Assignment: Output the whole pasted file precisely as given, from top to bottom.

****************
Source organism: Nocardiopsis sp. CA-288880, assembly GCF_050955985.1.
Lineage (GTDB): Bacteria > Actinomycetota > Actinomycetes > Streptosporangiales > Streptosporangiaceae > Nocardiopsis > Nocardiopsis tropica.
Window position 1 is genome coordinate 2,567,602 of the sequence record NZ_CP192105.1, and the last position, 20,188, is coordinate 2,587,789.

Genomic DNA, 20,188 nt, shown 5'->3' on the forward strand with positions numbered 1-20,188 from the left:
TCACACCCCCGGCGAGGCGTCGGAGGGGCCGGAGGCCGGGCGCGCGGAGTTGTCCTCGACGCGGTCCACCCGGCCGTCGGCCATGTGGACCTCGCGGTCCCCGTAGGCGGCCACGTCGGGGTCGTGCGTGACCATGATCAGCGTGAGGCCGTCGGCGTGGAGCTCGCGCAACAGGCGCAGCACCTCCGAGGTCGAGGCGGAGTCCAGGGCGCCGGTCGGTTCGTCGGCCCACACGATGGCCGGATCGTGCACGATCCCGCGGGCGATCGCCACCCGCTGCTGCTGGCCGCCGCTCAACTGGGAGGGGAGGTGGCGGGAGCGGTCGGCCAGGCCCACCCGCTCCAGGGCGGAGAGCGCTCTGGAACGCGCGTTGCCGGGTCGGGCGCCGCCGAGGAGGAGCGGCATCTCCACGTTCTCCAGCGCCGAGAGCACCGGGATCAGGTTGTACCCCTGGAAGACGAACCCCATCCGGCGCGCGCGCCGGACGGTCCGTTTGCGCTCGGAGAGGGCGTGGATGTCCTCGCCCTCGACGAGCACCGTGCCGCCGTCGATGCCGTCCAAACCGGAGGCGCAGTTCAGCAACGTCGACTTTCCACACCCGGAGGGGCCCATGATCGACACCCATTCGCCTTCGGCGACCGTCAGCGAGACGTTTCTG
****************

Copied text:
Source organism: Nocardiopsis sp. CA-288880, assembly GCF_050955985.1.
Lineage (GTDB): Bacteria > Actinomycetota > Actinomycetes > Streptosporangiales > Streptosporangiaceae > Nocardiopsis > Nocardiopsis tropica.
Window position 1 is genome coordinate 2,567,602 of the sequence record NZ_CP192105.1, and the last position, 20,188, is coordinate 2,587,789.

Genomic DNA, 20,188 nt, shown 5'->3' on the forward strand with positions numbered 1-20,188 from the left:
TCACACCCCCGGCGAGGCGTCGGAGGGGCCGGAGGCCGGGCGCGCGGAGTTGTCCTCGACGCGGTCCACCCGGCCGTCGGCCATGTGGACCTCGCGGTCCCCGTAGGCGGCCACGTCGGGGTCGTGCGTGACCATGATCAGCGTGAGGCCGTCGGCGTGGAGCTCGCGCAACAGGCGCAGCACCTCCGAGGTCGAGGCGGAGTCCAGGGCGCCGGTCGGTTCGTCGGCCCACACGATGGCCGGATCGTGCACGATCCCGCGGGCGATCGCCACCCGCTGCTGCTGGCCGCCGCTCAACTGGGAGGGGAGGTGGCGGGAGCGGTCGGCCAGGCCCACCCGCTCCAGGGCGGAGAGCGCTCTGGAACGCGCGTTGCCGGGTCGGGCGCCGCCGAGGAGGAGCGGCATCTCCACGTTCTCCAGCGCCGAGAGCACCGGGATCAGGTTGTACCCCTGGAAGACGAACCCCATCCGGCGCGCGCGCCGGACGGTCCGTTTGCGCTCGGAGAGGGCGTGGATGTCCTCGCCCTCGACGAGCACCGTGCCGCCGTCGATGCCGTCCAAACCGGAGGCGCAGTTCAGCAACGTCGACTTTCCACACCCGGAGGGGCCCATGATCGACACCCATTCGCCTTCGGCGACCGTCAGCGAGACGTTTCTG